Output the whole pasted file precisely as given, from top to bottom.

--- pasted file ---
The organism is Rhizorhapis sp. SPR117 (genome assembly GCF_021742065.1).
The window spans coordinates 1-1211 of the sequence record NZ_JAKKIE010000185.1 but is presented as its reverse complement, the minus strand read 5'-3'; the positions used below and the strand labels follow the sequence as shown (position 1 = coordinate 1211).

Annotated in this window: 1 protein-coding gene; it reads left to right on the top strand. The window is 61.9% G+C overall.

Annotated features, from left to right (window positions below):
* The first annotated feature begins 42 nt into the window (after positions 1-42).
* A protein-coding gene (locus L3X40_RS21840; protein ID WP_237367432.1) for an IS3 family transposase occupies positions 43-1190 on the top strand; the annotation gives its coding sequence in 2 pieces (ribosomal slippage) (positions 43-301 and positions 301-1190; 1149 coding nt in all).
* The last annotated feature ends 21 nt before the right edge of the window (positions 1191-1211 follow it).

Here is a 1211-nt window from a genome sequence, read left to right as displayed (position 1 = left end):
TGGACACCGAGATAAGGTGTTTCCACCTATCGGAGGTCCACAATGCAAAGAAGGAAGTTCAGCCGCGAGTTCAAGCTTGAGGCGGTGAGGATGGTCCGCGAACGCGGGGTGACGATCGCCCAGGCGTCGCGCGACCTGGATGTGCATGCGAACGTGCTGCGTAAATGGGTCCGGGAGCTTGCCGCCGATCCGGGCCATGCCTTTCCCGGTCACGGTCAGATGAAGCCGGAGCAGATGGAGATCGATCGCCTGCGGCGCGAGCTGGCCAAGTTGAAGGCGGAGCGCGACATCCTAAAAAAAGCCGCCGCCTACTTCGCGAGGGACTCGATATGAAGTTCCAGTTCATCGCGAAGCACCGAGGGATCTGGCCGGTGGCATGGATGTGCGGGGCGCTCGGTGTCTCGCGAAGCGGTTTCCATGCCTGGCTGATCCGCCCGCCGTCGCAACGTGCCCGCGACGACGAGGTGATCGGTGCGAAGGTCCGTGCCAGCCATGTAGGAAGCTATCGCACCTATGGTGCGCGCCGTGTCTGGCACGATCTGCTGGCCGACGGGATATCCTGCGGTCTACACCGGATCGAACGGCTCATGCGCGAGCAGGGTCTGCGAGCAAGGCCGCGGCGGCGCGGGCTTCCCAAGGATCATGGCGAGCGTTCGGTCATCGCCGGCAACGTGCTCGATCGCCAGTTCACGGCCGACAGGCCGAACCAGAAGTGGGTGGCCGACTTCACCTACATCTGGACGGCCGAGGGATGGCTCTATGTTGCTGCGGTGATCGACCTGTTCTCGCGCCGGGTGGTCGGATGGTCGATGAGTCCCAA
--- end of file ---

The organism is Rhizorhapis sp. SPR117 (genome assembly GCF_021742065.1).
The window spans coordinates 1-1211 of the sequence record NZ_JAKKIE010000185.1 but is presented as its reverse complement, the minus strand read 5'-3'; the positions used below and the strand labels follow the sequence as shown (position 1 = coordinate 1211).

Annotated in this window: 1 protein-coding gene; it reads left to right on the top strand. The window is 61.9% G+C overall.

Annotated features, from left to right (window positions below):
* The first annotated feature begins 42 nt into the window (after positions 1-42).
* A protein-coding gene (locus L3X40_RS21840; protein ID WP_237367432.1) for an IS3 family transposase occupies positions 43-1190 on the top strand; the annotation gives its coding sequence in 2 pieces (ribosomal slippage) (positions 43-301 and positions 301-1190; 1149 coding nt in all).
* The last annotated feature ends 21 nt before the right edge of the window (positions 1191-1211 follow it).

Here is a 1211-nt window from a genome sequence, read left to right as displayed (position 1 = left end):
TGGACACCGAGATAAGGTGTTTCCACCTATCGGAGGTCCACAATGCAAAGAAGGAAGTTCAGCCGCGAGTTCAAGCTTGAGGCGGTGAGGATGGTCCGCGAACGCGGGGTGACGATCGCCCAGGCGTCGCGCGACCTGGATGTGCATGCGAACGTGCTGCGTAAATGGGTCCGGGAGCTTGCCGCCGATCCGGGCCATGCCTTTCCCGGTCACGGTCAGATGAAGCCGGAGCAGATGGAGATCGATCGCCTGCGGCGCGAGCTGGCCAAGTTGAAGGCGGAGCGCGACATCCTAAAAAAAGCCGCCGCCTACTTCGCGAGGGACTCGATATGAAGTTCCAGTTCATCGCGAAGCACCGAGGGATCTGGCCGGTGGCATGGATGTGCGGGGCGCTCGGTGTCTCGCGAAGCGGTTTCCATGCCTGGCTGATCCGCCCGCCGTCGCAACGTGCCCGCGACGACGAGGTGATCGGTGCGAAGGTCCGTGCCAGCCATGTAGGAAGCTATCGCACCTATGGTGCGCGCCGTGTCTGGCACGATCTGCTGGCCGACGGGATATCCTGCGGTCTACACCGGATCGAACGGCTCATGCGCGAGCAGGGTCTGCGAGCAAGGCCGCGGCGGCGCGGGCTTCCCAAGGATCATGGCGAGCGTTCGGTCATCGCCGGCAACGTGCTCGATCGCCAGTTCACGGCCGACAGGCCGAACCAGAAGTGGGTGGCCGACTTCACCTACATCTGGACGGCCGAGGGATGGCTCTATGTTGCTGCGGTGATCGACCTGTTCTCGCGCCGGGTGGTCGGATGGTCGATGAGTCCCAA